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What difference do you hope the Fed’s Occupational Mobility Explorer tool makes for workers and employers? Does that difference change in light of the global pandemic?

Kyle Fee
Kyle Fee, Senior Policy Analyst, Community Development

As appeared in the Cleveland Fed Digest's Ask the Expert on 02.23.2021

Issue #40 | February 23, 2021

The Occupational Mobility Explorer tool is part of a larger research agenda that focuses on identifying occupations that pay a decent wage yet do not require a four-year degree. We refer to these as opportunity occupations. In an effort to help workers transition out of lower-wage occupations and into opportunity occupations, my Philadelphia Fed colleagues and I wrote “A Skills-Based Approach to Occupational Mobility,” in which we define occupations by the skills required to do them. When we compare skills requested in online job ads across occupations, we find there is a lot of skill overlap between lower-paying and higher-paying jobs, suggesting that there’s room for workers to transition into higher-paying occupations.

The Occupational Mobility Explorer tool is a way to put our research into action, so to speak. Our intention is to make the findings interactive and accessible to those interested in upward mobility. Released on December 15, the tool organizes labor market information in a way that allows users to research and explore the skills shared between occupations. Users can build their own career paths or discover the skills they need to develop or the training they need to get to successfully transition to a higher-paying occupation.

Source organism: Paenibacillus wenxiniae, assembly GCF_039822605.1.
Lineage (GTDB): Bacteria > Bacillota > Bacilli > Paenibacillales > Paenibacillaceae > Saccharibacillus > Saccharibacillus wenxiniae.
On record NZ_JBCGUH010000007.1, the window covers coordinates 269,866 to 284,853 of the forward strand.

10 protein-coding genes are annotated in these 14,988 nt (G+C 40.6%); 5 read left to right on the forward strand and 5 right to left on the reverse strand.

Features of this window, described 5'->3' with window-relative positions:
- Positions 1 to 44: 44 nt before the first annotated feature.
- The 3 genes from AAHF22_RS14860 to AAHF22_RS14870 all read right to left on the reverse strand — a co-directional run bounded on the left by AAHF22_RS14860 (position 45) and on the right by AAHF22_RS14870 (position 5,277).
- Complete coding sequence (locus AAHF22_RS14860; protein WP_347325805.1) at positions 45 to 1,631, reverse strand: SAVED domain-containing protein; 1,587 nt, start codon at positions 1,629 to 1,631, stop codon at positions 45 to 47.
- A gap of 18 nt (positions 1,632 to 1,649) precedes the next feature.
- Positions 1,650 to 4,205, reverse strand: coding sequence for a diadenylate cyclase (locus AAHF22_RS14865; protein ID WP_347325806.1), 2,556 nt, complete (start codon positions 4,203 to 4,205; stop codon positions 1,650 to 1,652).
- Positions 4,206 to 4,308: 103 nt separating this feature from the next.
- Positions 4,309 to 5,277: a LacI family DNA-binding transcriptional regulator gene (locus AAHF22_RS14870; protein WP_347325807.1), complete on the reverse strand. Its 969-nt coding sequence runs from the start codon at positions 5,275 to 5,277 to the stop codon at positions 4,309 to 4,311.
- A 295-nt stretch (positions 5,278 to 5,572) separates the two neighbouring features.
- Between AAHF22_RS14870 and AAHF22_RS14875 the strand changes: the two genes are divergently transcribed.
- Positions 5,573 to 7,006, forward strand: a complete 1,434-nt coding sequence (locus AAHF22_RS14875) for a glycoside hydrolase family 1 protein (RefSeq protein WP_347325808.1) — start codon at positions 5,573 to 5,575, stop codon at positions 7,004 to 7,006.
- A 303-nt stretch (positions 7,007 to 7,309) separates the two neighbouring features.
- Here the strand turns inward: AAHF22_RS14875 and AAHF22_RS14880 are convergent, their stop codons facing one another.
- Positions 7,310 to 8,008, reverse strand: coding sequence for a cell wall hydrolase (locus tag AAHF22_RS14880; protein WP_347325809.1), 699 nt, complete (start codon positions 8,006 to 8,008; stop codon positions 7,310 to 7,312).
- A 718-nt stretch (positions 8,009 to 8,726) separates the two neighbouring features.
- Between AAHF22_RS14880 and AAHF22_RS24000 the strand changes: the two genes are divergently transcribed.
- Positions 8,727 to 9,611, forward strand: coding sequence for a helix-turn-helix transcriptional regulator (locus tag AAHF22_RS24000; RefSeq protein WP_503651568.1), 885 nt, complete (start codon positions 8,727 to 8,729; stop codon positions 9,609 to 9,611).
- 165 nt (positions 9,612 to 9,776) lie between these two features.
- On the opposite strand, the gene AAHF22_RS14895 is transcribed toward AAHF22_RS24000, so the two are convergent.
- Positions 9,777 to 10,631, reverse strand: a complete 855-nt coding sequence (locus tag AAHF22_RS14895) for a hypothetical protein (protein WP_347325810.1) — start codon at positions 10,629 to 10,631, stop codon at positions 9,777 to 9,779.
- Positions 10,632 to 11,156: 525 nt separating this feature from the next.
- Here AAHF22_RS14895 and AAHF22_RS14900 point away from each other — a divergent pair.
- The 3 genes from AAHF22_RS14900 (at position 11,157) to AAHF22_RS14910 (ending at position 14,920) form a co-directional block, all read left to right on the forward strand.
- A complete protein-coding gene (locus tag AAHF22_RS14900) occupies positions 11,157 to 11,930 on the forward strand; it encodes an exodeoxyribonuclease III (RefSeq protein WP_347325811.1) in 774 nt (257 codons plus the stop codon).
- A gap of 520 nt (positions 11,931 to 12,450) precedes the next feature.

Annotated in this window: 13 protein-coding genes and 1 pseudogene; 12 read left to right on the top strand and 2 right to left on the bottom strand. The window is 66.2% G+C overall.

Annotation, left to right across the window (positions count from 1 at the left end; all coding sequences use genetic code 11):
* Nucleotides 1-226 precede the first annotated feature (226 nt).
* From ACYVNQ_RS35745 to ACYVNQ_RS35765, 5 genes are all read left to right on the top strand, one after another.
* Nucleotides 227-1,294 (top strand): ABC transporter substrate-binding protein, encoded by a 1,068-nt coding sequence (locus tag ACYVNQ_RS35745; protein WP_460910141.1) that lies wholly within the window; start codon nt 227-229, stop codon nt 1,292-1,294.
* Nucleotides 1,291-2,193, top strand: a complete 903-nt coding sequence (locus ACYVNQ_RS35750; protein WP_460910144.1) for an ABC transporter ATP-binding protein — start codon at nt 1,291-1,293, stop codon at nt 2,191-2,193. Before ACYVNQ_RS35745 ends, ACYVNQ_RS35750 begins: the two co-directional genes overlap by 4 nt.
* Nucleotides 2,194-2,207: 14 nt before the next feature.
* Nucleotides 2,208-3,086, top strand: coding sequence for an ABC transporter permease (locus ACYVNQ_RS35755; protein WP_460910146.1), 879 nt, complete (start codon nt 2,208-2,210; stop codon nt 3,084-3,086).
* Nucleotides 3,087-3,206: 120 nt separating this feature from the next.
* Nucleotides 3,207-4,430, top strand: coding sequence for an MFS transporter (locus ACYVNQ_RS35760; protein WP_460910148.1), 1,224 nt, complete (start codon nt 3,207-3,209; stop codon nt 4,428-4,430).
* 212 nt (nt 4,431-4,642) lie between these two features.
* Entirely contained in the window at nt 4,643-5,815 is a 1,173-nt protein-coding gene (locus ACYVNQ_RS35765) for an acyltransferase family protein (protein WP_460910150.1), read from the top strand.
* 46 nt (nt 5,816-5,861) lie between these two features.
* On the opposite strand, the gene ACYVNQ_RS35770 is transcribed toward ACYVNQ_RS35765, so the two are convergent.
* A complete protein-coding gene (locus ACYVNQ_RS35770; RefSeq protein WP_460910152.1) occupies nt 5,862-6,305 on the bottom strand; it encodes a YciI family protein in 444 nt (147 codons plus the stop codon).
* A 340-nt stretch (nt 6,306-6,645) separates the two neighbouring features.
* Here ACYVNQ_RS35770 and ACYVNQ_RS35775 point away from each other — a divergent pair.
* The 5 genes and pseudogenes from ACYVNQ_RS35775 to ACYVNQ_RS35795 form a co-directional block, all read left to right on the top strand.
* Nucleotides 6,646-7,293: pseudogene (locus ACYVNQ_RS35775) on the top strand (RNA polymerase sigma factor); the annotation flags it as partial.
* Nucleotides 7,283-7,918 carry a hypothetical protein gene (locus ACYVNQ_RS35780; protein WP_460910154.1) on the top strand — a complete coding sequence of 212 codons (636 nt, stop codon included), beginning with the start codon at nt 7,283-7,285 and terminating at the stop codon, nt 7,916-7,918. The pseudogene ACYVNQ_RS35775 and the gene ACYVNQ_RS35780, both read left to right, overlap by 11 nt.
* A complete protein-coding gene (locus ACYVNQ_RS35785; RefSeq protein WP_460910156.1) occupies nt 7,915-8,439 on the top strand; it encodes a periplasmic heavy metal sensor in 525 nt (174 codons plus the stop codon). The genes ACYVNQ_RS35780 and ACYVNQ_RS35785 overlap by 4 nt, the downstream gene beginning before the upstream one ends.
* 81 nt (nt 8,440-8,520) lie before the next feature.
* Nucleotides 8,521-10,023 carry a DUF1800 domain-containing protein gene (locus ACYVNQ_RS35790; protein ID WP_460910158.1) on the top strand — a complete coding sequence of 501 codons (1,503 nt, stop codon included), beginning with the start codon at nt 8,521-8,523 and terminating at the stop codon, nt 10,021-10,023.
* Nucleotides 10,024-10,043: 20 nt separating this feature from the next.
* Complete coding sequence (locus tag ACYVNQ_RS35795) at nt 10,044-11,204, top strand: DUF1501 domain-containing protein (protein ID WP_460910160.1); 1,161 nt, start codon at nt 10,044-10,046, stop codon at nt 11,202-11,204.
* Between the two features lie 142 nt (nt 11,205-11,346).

Our research suggests that employers also can find value in the tool. They can increase their pool of potential applicants for hard-to-fill positions by recruiting from occupations with similar skills, and they can use the tool to identify occupations with overlapping skills. Hopefully the tool can make their hiring more efficient.

The importance of a tool like this is heightened by the pandemic. We’ve seen certain industries hard hit by the pandemic, among them hospitality and food service. A lot of those workers may not have or want careers in those industries anymore, and our tool can help start a conversation about what they do next.

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Kyle Fee is a senior policy analyst in the Cleveland Fed’s Community Development Department, which analyzes and researches questions or policies relevant to the region the Bank serves: Ohio and parts of Kentucky, Pennsylvania, and West Virginia. Kyle’s work focuses largely on workforce development and economic development.

Have a question of your own for Kyle? Email him.

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